About the series
Bio: Professor of the Practice of Government and Technology at the Harvard Kennedy School and in the Harvard Faculty of Arts and Sciences, Editor-in-Chief of Technology Science, director and founder of the Public Interest Tech Lab and of the Data Privacy Lab, former Chief Technology Officer at the U.S. Federal Trade Commission and Distinguished Career Professor of Computer Science, Technology and Policy at Carnegie Mellon University, Latanya Sweeney has 3 patents, more than 100 academic publications, and her work is explicitly cited in two U.S. regulations, including the U.S. federal medical privacy regulation (known as HIPAA). She is a recipient of the prestigious Louis D. Brandeis Privacy Award, the American Psychiatric Association's Privacy Advocacy Award, an elected fellow of the American College of Medical Informatics, and has testified before government bodies worldwide. She earned her Ph.D. in computer science from MIT in 2001; the first Black woman to do so. More information is available at latanyasweeney.org.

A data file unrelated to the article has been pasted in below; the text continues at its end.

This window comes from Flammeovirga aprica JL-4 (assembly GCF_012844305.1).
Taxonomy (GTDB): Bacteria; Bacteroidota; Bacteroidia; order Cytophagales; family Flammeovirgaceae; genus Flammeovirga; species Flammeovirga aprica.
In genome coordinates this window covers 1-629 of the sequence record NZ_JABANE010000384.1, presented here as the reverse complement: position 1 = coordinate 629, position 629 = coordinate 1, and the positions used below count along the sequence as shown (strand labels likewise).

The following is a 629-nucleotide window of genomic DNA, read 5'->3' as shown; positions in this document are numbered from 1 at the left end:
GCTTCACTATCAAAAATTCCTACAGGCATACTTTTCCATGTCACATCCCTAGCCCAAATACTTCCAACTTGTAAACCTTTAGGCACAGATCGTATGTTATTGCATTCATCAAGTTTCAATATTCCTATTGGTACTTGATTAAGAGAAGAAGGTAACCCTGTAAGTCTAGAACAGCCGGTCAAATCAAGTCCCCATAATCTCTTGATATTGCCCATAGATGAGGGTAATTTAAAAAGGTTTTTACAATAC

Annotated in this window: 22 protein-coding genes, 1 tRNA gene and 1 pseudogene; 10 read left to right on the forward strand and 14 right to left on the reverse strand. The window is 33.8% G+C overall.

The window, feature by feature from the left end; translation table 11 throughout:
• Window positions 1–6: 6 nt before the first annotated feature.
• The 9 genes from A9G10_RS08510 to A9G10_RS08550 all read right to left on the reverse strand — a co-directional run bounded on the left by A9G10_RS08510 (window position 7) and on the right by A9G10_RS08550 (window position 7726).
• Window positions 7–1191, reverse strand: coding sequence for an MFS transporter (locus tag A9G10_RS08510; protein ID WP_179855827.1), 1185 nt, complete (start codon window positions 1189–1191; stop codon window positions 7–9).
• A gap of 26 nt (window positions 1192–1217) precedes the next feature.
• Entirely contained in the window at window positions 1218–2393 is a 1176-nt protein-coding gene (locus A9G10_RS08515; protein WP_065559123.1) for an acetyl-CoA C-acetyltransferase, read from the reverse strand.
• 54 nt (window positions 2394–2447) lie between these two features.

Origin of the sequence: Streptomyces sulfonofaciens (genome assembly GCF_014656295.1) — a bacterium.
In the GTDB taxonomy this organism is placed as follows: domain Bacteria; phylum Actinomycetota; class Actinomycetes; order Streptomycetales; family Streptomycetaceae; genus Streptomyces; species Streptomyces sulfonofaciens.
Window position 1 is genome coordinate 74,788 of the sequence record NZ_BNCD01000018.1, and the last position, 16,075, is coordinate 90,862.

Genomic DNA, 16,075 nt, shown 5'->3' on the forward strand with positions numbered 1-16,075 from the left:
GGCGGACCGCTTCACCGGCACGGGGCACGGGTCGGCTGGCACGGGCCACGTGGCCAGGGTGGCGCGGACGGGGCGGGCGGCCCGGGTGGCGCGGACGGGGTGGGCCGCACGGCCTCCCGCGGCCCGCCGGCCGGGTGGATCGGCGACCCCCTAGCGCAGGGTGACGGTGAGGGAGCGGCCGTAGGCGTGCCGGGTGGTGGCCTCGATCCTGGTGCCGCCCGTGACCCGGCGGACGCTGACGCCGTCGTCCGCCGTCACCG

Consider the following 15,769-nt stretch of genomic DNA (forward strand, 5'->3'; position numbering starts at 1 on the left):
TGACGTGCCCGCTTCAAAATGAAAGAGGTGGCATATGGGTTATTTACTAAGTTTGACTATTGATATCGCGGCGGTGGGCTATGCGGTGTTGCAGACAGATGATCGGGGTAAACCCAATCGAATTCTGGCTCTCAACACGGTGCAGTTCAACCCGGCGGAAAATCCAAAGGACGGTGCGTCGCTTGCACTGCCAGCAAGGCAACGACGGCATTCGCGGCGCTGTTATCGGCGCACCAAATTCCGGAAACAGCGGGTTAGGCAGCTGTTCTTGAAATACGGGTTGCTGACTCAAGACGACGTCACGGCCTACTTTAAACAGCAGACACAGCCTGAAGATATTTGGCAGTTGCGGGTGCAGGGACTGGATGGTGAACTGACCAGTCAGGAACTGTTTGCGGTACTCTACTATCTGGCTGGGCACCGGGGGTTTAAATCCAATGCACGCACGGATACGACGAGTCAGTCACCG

Talk Abstract: Data-driven algorithms and technology designers are the new policymakers. No one elected them, and most people do not know their names, but the decisions they make dictate the code by which we conduct our daily lives and govern our country. Challenges to the privacy and security of our personal data were part of the first wave of this change; as technology progresses, every demographic value and every law has come up for grabs and will likely be redefined by what technology does or does not enable. How will it all fit together or fall apart? This talk surveys unforeseen consequences and brainstorms on a way forward with new innovative technologies designed in the public interest. Examples include contact tracing and the election.
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Meeting ID: 160 185 7775
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